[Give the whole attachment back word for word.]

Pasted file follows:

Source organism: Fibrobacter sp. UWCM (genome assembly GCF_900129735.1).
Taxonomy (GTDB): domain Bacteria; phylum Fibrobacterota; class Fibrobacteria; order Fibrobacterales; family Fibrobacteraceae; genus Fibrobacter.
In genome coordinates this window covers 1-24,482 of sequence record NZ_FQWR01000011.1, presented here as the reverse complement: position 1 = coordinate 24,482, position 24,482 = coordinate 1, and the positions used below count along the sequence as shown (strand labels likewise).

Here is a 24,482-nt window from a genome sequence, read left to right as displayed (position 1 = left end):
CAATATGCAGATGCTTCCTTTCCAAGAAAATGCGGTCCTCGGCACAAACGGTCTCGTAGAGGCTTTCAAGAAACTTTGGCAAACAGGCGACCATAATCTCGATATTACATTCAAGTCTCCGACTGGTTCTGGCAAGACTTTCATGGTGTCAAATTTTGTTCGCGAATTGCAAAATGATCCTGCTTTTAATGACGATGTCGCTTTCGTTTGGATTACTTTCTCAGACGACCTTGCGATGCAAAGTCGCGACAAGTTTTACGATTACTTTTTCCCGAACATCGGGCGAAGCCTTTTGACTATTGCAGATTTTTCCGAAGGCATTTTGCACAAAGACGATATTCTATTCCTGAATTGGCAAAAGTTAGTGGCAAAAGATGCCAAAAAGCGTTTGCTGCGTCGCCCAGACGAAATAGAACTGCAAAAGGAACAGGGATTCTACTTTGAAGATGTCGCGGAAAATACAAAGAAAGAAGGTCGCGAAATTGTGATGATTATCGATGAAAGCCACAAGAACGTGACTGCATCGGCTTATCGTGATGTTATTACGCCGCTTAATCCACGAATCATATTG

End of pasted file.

Source organism: Fibrobacter sp. UWCM (genome assembly GCF_900129735.1).
Taxonomy (GTDB): domain Bacteria; phylum Fibrobacterota; class Fibrobacteria; order Fibrobacterales; family Fibrobacteraceae; genus Fibrobacter.
In genome coordinates this window covers 1-24,482 of sequence record NZ_FQWR01000011.1, presented here as the reverse complement: position 1 = coordinate 24,482, position 24,482 = coordinate 1, and the positions used below count along the sequence as shown (strand labels likewise).

Here is a 24,482-nt window from a genome sequence, read left to right as displayed (position 1 = left end):
CAATATGCAGATGCTTCCTTTCCAAGAAAATGCGGTCCTCGGCACAAACGGTCTCGTAGAGGCTTTCAAGAAACTTTGGCAAACAGGCGACCATAATCTCGATATTACATTCAAGTCTCCGACTGGTTCTGGCAAGACTTTCATGGTGTCAAATTTTGTTCGCGAATTGCAAAATGATCCTGCTTTTAATGACGATGTCGCTTTCGTTTGGATTACTTTCTCAGACGACCTTGCGATGCAAAGTCGCGACAAGTTTTACGATTACTTTTTCCCGAACATCGGGCGAAGCCTTTTGACTATTGCAGATTTTTCCGAAGGCATTTTGCACAAAGACGATATTCTATTCCTGAATTGGCAAAAGTTAGTGGCAAAAGATGCCAAAAAGCGTTTGCTGCGTCGCCCAGACGAAATAGAACTGCAAAAGGAACAGGGATTCTACTTTGAAGATGTCGCGGAAAATACAAAGAAAGAAGGTCGCGAAATTGTGATGATTATCGATGAAAGCCACAAGAACGTGACTGCATCGGCTTATCGTGATGTTATTACGCCGCTTAATCCACGAATCATATTG